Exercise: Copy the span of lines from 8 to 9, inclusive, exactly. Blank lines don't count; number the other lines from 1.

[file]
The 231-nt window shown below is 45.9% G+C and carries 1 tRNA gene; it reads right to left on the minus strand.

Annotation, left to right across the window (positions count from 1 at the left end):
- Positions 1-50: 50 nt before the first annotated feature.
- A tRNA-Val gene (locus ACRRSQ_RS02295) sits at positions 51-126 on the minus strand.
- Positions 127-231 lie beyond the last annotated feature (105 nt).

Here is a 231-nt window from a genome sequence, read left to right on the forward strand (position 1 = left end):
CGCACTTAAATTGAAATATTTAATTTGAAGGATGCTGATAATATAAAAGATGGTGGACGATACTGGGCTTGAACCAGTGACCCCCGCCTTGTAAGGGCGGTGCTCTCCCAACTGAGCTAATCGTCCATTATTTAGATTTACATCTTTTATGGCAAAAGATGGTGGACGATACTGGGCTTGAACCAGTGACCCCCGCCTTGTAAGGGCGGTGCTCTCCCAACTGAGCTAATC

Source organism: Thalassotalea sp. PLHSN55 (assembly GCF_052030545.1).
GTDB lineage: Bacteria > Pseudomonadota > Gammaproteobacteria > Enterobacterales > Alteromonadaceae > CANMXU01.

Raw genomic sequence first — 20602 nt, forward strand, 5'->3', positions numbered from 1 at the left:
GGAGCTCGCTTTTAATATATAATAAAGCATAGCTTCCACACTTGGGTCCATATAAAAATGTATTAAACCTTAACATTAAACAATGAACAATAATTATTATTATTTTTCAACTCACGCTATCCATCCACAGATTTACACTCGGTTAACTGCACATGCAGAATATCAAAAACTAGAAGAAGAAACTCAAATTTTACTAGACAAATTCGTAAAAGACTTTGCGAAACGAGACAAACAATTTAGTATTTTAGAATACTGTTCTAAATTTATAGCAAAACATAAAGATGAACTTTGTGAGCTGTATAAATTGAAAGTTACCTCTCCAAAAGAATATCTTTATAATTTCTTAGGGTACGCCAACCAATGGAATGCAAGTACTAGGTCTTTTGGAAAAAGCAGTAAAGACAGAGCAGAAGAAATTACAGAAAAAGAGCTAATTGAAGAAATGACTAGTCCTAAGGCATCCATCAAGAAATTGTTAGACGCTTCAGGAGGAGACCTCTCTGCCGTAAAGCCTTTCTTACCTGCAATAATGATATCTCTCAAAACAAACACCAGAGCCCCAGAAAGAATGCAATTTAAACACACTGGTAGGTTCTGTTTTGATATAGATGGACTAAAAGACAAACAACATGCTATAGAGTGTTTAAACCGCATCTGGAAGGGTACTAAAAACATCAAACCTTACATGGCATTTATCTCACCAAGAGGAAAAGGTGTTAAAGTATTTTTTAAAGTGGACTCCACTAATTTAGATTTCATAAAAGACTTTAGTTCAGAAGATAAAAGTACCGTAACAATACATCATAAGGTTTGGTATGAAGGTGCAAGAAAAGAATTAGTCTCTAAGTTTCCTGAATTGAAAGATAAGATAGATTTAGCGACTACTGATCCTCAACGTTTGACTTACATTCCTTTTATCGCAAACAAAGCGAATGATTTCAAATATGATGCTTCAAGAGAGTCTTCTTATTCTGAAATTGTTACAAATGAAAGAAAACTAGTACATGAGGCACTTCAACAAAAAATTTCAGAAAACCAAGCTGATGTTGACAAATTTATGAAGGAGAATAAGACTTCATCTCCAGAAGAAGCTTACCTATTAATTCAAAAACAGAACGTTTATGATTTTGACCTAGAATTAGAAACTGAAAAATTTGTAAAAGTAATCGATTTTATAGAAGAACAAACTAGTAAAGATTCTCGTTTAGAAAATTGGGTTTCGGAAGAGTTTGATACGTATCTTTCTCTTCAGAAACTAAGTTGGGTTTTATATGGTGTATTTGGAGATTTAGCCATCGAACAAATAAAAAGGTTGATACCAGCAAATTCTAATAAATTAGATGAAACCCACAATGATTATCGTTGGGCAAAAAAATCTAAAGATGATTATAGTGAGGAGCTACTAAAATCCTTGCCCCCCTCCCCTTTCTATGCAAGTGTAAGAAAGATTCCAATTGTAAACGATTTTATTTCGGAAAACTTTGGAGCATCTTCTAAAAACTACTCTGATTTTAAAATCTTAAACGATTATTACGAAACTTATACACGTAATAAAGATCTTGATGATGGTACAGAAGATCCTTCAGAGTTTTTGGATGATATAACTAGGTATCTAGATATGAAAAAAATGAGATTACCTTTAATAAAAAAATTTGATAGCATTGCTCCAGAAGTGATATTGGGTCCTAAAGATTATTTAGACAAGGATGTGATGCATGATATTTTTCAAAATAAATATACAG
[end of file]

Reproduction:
Source organism: Thalassotalea sp. PLHSN55 (assembly GCF_052030545.1).
GTDB lineage: Bacteria > Pseudomonadota > Gammaproteobacteria > Enterobacterales > Alteromonadaceae > CANMXU01.